AK’s Take: Flying Monsters at Tom Ridge Environmental Center

Categories:  BloggERy    Film
Friday, July 26th, 2013 at 12:34 PM
AK’s Take: Flying Monsters at Tom Ridge Environmental Center  by Adam Kelly

National Geographic, probably the most respected name in educational media—has brought a new prehistoric-based documentary titled “Flying Monsters” to Erie. The Big Screen Theatre inside the Tom Ridge Environmental Center (TREC) is where you can find this visually stunning CGI masterpiece.

 

Here’s the Need-To-Know Info if you consider checking out the film.

Flying Monsters tells the story of the first non-insect animals to ever achieve flight on Earth, the pterosaurs. Some hundred million years ago, giant reptiles took to the sky and conquered the air. From fossils of these animals, the folks at National Geographic were able to get an idea of what these animals looked like and recreate them using computer animations.

Sir David Attenborough narrates the film and the same animators that are credited with creating the computer animations in “Harry Potter,” “The Chronicles of Narnia,” and “Avatar” created the CGI. 

While those blockbuster movies speak to the quality of the CGI animators, Sir David Attenborough might be an unfamiliar name.  The world’s leading naturalist, Attenborough has spent roughly 50 years broadcasting for BBC. He may be known best for narrating BBC’s popular documentary, Planet Earth.

 

Here’s My Take on the Flying Monsters.

I personally found this film to be enjoyable, and I know that can be difficult to say that about a lot of documentaries.

Educational films are often dry, as they usually just show black-and-white photographs on the screen with an occasional segment of a historian telling you how smart he is.

“Flying Monsters” takes an entirely different approach.

Since cameras won’t be invented for another 100-or-so million years (and dinosaurs lack the physical and mental capacity to look into a lens and say “cheese”), there are obviously no photographs of these creatures.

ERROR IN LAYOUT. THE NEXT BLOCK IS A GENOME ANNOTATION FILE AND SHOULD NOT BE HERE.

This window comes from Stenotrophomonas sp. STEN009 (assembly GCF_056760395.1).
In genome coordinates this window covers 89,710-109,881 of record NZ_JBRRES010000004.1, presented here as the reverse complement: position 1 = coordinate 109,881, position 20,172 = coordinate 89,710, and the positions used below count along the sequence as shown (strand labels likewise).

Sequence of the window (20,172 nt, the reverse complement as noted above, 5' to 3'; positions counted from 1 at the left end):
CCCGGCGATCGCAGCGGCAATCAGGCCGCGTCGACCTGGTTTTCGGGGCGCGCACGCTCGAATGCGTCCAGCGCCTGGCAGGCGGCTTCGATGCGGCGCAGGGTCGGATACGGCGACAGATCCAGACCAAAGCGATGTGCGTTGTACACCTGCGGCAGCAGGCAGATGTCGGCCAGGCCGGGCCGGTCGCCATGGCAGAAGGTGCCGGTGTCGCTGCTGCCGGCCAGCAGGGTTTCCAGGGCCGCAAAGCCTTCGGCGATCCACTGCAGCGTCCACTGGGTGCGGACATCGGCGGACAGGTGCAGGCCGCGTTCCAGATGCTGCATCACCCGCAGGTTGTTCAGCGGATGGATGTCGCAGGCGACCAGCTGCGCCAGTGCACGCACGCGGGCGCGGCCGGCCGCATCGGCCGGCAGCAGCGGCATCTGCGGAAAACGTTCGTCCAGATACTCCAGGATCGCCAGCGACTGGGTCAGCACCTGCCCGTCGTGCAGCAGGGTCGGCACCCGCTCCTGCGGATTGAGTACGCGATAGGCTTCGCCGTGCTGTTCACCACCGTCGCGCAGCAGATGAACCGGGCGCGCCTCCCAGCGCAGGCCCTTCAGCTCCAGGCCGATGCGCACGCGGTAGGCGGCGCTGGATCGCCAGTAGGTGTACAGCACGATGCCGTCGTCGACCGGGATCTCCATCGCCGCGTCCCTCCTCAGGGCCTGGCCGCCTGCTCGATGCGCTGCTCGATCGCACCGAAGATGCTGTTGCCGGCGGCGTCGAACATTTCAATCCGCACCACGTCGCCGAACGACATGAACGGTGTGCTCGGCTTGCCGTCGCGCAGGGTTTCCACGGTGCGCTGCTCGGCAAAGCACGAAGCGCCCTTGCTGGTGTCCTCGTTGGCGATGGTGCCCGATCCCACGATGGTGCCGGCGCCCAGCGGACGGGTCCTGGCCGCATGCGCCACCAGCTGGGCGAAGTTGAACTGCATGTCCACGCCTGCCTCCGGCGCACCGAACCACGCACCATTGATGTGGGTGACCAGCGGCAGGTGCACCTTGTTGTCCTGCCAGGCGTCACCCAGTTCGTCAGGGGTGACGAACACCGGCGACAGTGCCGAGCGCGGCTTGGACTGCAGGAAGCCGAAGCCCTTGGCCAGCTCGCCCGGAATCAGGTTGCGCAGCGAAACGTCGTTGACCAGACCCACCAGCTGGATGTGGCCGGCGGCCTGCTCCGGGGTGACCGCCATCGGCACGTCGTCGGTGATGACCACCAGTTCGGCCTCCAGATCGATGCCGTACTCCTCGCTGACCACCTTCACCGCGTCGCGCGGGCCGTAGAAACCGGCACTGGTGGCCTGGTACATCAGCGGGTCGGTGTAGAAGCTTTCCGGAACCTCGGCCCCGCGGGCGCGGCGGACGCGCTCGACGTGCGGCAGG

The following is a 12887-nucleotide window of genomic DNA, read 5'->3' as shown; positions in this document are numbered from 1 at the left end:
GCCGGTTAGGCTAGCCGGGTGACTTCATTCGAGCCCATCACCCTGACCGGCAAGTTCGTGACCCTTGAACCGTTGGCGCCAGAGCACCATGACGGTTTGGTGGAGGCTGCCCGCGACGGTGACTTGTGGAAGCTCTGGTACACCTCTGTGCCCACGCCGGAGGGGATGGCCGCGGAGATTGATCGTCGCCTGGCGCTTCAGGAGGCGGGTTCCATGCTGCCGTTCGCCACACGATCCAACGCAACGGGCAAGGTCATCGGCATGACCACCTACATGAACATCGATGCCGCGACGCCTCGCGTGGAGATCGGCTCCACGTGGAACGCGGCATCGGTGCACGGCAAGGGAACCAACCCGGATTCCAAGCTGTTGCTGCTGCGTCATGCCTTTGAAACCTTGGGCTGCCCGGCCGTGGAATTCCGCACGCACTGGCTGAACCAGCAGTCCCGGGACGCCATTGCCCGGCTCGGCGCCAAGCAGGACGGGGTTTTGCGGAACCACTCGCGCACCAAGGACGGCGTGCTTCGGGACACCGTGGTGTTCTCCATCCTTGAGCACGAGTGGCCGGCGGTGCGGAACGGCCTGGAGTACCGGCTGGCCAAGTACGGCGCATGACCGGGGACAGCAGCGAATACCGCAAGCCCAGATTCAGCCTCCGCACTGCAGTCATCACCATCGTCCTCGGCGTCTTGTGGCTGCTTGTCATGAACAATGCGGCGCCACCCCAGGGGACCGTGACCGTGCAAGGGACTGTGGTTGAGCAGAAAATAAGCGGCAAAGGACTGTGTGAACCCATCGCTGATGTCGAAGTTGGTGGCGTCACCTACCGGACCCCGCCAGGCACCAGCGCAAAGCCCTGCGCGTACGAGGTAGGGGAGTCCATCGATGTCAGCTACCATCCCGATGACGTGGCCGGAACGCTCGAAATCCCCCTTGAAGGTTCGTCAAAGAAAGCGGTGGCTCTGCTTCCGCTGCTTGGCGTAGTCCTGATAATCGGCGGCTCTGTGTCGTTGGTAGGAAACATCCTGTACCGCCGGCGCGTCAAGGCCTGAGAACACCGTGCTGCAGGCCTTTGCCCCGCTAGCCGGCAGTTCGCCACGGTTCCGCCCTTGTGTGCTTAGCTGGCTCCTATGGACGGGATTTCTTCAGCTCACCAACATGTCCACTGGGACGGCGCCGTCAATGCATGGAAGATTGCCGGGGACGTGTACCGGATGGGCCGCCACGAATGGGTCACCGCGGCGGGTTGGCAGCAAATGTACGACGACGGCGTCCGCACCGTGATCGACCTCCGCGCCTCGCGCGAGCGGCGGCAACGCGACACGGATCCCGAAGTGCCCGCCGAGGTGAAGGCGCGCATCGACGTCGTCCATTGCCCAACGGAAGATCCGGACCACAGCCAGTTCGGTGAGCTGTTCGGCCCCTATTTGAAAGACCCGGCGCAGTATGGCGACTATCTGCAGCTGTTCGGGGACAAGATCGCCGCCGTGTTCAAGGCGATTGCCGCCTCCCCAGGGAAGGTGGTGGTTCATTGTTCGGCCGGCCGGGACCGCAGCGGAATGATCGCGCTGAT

Instead, Nat-Geo relies on beautiful animations to illustrate how these animals looked, hunted, and evolved over time. I couldn’t help but be impressed how intuitive the CGI was to the viewer. It illustrated every last detail of the facts Attenborough was presenting. The CGI made it possible to actually see the facts and not just hear them like I would in most documentaries.

Speaking of Attenborough, he has an ideal voice to make an educational film interesting. His way of phrasing things, combined with his English accent makes you feel as if the guy just wakes up and goes on an adventure every day.  As the word’s leading naturalist, he probably does.

My favorite part of the film was when Attenborough and a pilot took to the skies in a modern-day glider with a CGI animation of the quetzalcoatlus (biggest animal to have ever flown) flying next to them. This offered an entertaining aerial perspective of just how remarkably large this animal was. This was a creative way to demonstrate the features of the quetzalcoatlus.

Not only was this animal as big as the glider, it is said that the quetzalcoatlus would stand eye-to-eye with a giraffe if it was standing up.Imagine seeing an animal as big as a giraffe in the sky. The quetzalcoatlus is essentially a dragon. I’d just hope that it doesn’t breathe fire.

Even if you have no interest in dinosaurs, “Flying Monsters” is an extraordinary display of both technological and scientific advancement that will only keep you in the theatre for a brief 40 minutes. It is definitely a film worth checking out. It’s one thing to see a dry documentary with black-and-white photos on television, but seeing this visually epic film in the Big Green Screen Theatre is a much more exciting experience.

“Flying Monsters” will be shown every day at 12 p.m. and 4 p.m. at Tom Ridge Environmental Center.

This film is locally sponsored by the Friends of TREC.

 

Adam Kelly can be contacted at aKelly@ErieReader.com, and you can follow him on Twitter @akAdamKelly.

Erie Reader: Vol. 6, No. 20
Available on Sep. 28, 2016

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